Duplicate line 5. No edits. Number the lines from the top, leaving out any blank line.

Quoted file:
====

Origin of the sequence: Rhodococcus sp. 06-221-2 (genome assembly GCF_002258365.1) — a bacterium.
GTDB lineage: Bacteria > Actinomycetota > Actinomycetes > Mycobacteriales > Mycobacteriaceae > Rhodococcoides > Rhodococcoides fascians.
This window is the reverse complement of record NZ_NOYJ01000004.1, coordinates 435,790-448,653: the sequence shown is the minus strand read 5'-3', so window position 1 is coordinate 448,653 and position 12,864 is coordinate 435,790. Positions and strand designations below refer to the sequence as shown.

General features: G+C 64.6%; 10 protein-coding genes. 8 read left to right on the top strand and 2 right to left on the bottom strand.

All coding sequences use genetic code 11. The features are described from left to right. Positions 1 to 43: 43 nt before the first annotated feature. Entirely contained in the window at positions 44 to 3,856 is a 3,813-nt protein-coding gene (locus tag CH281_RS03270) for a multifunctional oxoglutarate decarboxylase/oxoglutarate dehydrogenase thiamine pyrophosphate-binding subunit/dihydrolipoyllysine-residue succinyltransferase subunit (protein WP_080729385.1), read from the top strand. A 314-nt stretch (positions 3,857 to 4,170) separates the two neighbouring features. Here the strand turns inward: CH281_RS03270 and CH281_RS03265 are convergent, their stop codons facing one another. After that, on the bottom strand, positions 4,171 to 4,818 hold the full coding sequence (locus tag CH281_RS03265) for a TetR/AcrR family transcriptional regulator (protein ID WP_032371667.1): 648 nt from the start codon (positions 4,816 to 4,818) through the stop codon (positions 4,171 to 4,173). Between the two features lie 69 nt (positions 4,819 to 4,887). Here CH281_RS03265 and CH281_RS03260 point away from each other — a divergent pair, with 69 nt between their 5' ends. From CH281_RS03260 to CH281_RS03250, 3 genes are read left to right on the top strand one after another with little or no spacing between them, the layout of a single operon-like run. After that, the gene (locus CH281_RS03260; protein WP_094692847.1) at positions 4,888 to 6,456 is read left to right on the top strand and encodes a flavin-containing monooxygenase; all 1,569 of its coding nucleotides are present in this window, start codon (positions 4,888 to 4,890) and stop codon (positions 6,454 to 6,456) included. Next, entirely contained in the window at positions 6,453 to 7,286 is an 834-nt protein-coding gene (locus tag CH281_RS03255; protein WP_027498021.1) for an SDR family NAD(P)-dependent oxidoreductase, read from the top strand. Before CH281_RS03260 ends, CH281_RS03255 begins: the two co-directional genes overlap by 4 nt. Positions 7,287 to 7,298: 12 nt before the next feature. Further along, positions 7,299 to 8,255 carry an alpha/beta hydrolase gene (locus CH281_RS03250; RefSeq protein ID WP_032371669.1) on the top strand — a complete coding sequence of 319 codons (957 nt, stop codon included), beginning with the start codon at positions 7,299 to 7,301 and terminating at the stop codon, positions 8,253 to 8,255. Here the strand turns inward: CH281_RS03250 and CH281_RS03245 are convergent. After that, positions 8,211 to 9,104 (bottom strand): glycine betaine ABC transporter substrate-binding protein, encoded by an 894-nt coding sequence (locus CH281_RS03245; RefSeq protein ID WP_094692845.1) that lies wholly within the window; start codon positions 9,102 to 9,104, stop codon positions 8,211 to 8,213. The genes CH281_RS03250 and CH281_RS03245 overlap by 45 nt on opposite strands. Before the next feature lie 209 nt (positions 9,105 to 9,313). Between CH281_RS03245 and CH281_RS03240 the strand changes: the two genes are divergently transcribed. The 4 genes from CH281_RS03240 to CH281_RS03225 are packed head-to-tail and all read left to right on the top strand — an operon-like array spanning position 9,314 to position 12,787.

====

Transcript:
All coding sequences use genetic code 11. The features are described from left to right. Positions 1 to 43: 43 nt before the first annotated feature. Entirely contained in the window at positions 44 to 3,856 is a 3,813-nt protein-coding gene (locus tag CH281_RS03270) for a multifunctional oxoglutarate decarboxylase/oxoglutarate dehydrogenase thiamine pyrophosphate-binding subunit/dihydrolipoyllysine-residue succinyltransferase subunit (protein WP_080729385.1), read from the top strand. A 314-nt stretch (positions 3,857 to 4,170) separates the two neighbouring features. Here the strand turns inward: CH281_RS03270 and CH281_RS03265 are convergent, their stop codons facing one another. After that, on the bottom strand, positions 4,171 to 4,818 hold the full coding sequence (locus tag CH281_RS03265) for a TetR/AcrR family transcriptional regulator (protein ID WP_032371667.1): 648 nt from the start codon (positions 4,816 to 4,818) through the stop codon (positions 4,171 to 4,173). Between the two features lie 69 nt (positions 4,819 to 4,887). Here CH281_RS03265 and CH281_RS03260 point away from each other — a divergent pair, with 69 nt between their 5' ends. From CH281_RS03260 to CH281_RS03250, 3 genes are read left to right on the top strand one after another with little or no spacing between them, the layout of a single operon-like run. After that, the gene (locus CH281_RS03260; protein WP_094692847.1) at positions 4,888 to 6,456 is read left to right on the top strand and encodes a flavin-containing monooxygenase; all 1,569 of its coding nucleotides are present in this window, start codon (positions 4,888 to 4,890) and stop codon (positions 6,454 to 6,456) included. Next, entirely contained in the window at positions 6,453 to 7,286 is an 834-nt protein-coding gene (locus tag CH281_RS03255; protein WP_027498021.1) for an SDR family NAD(P)-dependent oxidoreductase, read from the top strand. Before CH281_RS03260 ends, CH281_RS03255 begins: the two co-directional genes overlap by 4 nt. Positions 7,287 to 7,298: 12 nt before the next feature. Further along, positions 7,299 to 8,255 carry an alpha/beta hydrolase gene (locus CH281_RS03250; RefSeq protein ID WP_032371669.1) on the top strand — a complete coding sequence of 319 codons (957 nt, stop codon included), beginning with the start codon at positions 7,299 to 7,301 and terminating at the stop codon, positions 8,253 to 8,255. Here the strand turns inward: CH281_RS03250 and CH281_RS03245 are convergent. After that, positions 8,211 to 9,104 (bottom strand): glycine betaine ABC transporter substrate-binding protein, encoded by an 894-nt coding sequence (locus CH281_RS03245; RefSeq protein ID WP_094692845.1) that lies wholly within the window; start codon positions 9,102 to 9,104, stop codon positions 8,211 to 8,213. The genes CH281_RS03250 and CH281_RS03245 overlap by 45 nt on opposite strands. Before the next feature lie 209 nt (positions 9,105 to 9,313). Between CH281_RS03245 and CH281_RS03240 the strand changes: the two genes are divergently transcribed. The 4 genes from CH281_RS03240 to CH281_RS03225 are packed head-to-tail and all read left to right on the top strand — an operon-like array spanning position 9,314 to position 12,787.